That said, I'm still going to blame my eczema on growing up in a dogless home. I wish I would have known this tidbit of information way back when I was a kid: it might have helped me in my campaign to get a pet (admittedly, my heart was set on a horse).

A healthy start!

Reference: Opposing effects of cat and dog ownership and allergic sensitization on eczema in an atopic birth cohort (2010) Epstein TG et al. Journal of Pediatrics [Epub ahead of print].

Wednesday, January 12, 2011

New Year's resolutions through delayed gratification

It's that time of the year. That I-will-eat-better-and-exercise-lots time. It's that time when we kick start New Year's resolutions with the best intentions, the best plans, the most motivation. Unfortunately, and I can tell you this from experience, some of us will fail. A recent article published in the journal Obesity sheds light on one important aspect in keeping some resolutions: delayed gratification.

Delayed gratification, as the name implies, refers to the ability to forgo an immediate reward (for example, delicious Cheesy Poofs) for a benefit that will come later (for example, rocking that little black dress). A lot of research shows that the better you are at delaying gratification, the better you do in life in general (you may have heard of the famous marshmallow study). To see if delayed gratification is linked to obesity, a team of researchers set out to test whether children who have a high body mass index (BMI) are less likely to delay gratification.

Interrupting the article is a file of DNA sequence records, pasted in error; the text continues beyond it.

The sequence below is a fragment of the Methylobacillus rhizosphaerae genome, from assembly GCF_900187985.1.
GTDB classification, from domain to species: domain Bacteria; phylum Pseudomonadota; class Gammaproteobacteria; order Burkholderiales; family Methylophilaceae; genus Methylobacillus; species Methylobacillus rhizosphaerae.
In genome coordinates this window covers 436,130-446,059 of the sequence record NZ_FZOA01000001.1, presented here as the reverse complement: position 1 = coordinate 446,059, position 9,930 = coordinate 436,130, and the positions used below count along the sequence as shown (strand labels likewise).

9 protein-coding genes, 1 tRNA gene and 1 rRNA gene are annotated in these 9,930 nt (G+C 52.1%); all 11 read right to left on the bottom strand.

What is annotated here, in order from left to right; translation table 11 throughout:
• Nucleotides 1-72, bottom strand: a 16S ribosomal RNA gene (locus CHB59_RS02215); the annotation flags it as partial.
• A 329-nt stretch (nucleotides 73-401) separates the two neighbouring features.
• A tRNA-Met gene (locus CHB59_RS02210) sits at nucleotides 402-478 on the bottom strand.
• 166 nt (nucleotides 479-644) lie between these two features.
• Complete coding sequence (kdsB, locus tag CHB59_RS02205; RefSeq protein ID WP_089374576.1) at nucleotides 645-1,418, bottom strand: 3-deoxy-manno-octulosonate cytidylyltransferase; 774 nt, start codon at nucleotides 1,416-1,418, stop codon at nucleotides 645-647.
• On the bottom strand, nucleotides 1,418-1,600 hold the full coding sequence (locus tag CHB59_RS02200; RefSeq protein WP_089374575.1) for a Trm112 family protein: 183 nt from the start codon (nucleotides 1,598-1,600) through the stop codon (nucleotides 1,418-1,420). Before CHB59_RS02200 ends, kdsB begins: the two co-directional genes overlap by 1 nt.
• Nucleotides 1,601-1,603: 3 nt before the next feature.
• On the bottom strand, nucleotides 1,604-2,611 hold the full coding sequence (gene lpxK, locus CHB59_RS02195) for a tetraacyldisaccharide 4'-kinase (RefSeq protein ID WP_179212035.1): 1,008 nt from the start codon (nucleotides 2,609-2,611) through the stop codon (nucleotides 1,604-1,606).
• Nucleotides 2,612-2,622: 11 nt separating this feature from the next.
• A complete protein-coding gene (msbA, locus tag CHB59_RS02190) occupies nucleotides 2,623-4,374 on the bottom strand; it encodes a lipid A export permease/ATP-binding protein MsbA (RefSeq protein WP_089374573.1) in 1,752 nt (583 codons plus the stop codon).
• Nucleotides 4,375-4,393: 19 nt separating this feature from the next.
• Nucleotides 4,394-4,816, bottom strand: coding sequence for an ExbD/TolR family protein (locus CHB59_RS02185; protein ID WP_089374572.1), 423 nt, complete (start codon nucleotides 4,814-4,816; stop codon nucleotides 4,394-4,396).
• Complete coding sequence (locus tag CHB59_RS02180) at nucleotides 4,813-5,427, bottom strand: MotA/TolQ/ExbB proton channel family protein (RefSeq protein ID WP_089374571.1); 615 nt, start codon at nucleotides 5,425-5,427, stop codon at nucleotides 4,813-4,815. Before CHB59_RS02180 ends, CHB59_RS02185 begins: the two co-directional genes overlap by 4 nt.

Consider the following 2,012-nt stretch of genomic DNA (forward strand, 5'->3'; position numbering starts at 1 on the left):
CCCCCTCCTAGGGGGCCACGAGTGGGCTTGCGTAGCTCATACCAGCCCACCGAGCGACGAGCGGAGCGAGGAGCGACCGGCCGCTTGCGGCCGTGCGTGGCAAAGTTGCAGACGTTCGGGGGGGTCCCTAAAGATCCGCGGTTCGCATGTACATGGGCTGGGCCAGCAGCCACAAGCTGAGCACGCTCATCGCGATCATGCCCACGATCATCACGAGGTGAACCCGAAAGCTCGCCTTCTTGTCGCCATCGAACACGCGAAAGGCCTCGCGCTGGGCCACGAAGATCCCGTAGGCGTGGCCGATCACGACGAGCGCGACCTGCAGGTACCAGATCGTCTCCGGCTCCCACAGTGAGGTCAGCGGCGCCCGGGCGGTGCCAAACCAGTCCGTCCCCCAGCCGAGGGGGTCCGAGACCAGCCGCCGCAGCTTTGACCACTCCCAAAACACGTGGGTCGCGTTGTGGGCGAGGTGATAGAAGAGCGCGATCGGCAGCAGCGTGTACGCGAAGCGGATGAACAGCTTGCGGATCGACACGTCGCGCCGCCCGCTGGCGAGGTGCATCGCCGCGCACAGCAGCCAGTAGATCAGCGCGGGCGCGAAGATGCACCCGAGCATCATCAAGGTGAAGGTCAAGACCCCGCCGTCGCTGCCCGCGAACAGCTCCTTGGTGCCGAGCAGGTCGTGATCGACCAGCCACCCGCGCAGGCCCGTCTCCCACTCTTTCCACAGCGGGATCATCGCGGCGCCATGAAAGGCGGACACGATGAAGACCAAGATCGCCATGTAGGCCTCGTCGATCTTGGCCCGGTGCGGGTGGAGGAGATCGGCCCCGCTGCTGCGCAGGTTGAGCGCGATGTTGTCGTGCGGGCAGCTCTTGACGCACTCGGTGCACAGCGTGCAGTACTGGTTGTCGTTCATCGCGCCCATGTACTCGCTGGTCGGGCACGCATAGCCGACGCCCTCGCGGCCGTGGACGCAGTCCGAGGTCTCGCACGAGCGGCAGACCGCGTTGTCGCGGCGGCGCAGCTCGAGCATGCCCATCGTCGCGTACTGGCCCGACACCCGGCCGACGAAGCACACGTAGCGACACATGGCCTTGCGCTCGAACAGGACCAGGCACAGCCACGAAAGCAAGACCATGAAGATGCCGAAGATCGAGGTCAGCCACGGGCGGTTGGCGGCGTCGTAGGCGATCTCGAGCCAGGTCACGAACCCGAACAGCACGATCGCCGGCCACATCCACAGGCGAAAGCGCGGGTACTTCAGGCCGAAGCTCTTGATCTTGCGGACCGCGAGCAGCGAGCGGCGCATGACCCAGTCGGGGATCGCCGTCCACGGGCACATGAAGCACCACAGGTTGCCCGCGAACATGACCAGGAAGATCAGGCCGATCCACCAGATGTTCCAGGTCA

The researchers looked at data from an educational obesity intervention program. In this program, attended by obese or overweight children along with their siblings (the healthy weight control group), children earn a point if they complete their weekly goals. They then have two choices: either spend that point immediately on a small toy prize (like a pencil) or save the point to use later on a larger prize worth more than one point (like a basketball). The measure of points saved and points spent is thought to be a valid model of delayed gratification. So the researchers looked at the relationship between how many points were saved by a child and that same child's BMI. The results show that a higher BMI is associated with less points saved, meaning the children who were overweight or obese had a harder time delaying gratification.

The strong aspect of this study is that the rewards were not food-related. This allowed the researchers to study delayed gratification as a behavior trait in general, and not specifically as it relates to obesity. However, their sample was fairly small (59 children) and the duration of the study was fairly short (12 weeks). Therefore, it's difficult to say whether delayed gratification plays a role in weight loss.

Overall, the research is relevant in that it suggests that working on delayed gratification (it's possible to "train" to get better at it) may help in obesity interventions. And for all you out there with eat-less-exercise-more resolutions, all I can say is "eyes on the prize"...

Reference: Ability to delay gratification and BMI in preadolescence. (2010) Bruce, AS and al. Obesity [Epub ahead of print].